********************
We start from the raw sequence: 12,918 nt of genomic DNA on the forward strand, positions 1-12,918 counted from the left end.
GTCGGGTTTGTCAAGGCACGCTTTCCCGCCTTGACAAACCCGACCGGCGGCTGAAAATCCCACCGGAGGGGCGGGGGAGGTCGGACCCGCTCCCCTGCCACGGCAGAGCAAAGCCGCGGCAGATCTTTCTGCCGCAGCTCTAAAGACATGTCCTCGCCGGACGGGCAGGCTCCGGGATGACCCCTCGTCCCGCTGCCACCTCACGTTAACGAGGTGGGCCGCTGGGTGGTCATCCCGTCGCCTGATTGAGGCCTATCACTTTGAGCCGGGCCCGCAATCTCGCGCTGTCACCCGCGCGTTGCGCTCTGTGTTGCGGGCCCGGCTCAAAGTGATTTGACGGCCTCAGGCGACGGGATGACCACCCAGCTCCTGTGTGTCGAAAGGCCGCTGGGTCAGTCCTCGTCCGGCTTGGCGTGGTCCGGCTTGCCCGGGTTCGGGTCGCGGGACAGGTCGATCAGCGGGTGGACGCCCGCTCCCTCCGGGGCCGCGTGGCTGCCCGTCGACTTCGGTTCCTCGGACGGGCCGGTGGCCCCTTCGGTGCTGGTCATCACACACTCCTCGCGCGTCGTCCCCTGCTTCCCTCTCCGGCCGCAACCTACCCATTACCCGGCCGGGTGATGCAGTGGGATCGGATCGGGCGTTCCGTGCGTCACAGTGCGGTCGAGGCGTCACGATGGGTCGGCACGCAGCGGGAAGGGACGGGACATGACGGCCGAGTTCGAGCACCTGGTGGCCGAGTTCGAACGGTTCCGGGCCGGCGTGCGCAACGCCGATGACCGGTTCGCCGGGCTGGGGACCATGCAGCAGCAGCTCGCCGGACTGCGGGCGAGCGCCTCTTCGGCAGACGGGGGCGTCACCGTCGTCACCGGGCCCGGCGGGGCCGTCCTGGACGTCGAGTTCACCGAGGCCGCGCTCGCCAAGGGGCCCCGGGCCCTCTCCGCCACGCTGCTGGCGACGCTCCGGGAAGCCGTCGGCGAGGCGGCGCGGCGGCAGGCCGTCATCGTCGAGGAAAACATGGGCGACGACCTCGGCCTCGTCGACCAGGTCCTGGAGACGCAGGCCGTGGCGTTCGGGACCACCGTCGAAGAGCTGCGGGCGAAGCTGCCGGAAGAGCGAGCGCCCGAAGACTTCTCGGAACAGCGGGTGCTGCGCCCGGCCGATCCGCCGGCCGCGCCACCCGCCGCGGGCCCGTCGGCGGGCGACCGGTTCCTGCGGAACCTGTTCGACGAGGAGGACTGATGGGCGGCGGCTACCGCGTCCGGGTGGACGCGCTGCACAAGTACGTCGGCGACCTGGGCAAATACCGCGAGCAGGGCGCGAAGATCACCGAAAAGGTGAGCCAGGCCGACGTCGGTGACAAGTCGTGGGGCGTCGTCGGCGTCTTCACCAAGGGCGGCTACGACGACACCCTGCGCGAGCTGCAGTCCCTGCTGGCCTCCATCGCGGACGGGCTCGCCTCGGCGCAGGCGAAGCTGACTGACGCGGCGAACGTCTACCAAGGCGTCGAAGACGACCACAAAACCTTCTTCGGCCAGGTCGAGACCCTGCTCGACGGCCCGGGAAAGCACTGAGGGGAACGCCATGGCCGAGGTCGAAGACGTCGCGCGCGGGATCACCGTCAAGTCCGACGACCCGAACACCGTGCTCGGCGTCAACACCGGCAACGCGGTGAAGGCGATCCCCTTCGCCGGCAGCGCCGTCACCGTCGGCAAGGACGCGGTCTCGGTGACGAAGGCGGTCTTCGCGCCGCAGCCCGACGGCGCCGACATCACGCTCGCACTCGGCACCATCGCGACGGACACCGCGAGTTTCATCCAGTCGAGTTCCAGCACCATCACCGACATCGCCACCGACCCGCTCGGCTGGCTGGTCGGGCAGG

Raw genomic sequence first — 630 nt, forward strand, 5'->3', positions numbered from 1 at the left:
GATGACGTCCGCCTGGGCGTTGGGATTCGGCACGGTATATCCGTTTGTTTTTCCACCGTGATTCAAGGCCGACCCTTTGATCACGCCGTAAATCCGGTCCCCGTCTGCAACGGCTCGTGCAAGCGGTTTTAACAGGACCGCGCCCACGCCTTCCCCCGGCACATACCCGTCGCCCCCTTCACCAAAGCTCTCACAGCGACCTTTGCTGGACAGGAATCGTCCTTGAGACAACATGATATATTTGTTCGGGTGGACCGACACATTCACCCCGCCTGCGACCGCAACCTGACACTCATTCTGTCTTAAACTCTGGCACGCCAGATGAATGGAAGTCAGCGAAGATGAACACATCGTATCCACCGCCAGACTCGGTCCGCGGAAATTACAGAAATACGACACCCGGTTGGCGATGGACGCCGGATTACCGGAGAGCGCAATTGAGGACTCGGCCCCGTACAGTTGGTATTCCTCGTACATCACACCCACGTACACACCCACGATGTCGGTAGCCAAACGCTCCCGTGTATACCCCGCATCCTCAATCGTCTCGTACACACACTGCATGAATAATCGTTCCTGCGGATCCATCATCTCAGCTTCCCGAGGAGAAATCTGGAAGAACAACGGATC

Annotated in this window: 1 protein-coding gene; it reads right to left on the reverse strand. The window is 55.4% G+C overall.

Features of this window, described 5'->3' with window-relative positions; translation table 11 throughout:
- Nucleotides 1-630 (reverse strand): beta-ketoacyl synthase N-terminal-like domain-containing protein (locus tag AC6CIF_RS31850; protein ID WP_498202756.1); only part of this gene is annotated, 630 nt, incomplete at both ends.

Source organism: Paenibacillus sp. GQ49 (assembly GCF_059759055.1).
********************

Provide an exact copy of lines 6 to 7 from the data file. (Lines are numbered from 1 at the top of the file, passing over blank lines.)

Features of this window, described 5'->3' with window-relative positions; translation table 11 throughout:
- Nucleotides 1-630 (reverse strand): beta-ketoacyl synthase N-terminal-like domain-containing protein (locus tag AC6CIF_RS31850; protein ID WP_498202756.1); only part of this gene is annotated, 630 nt, incomplete at both ends.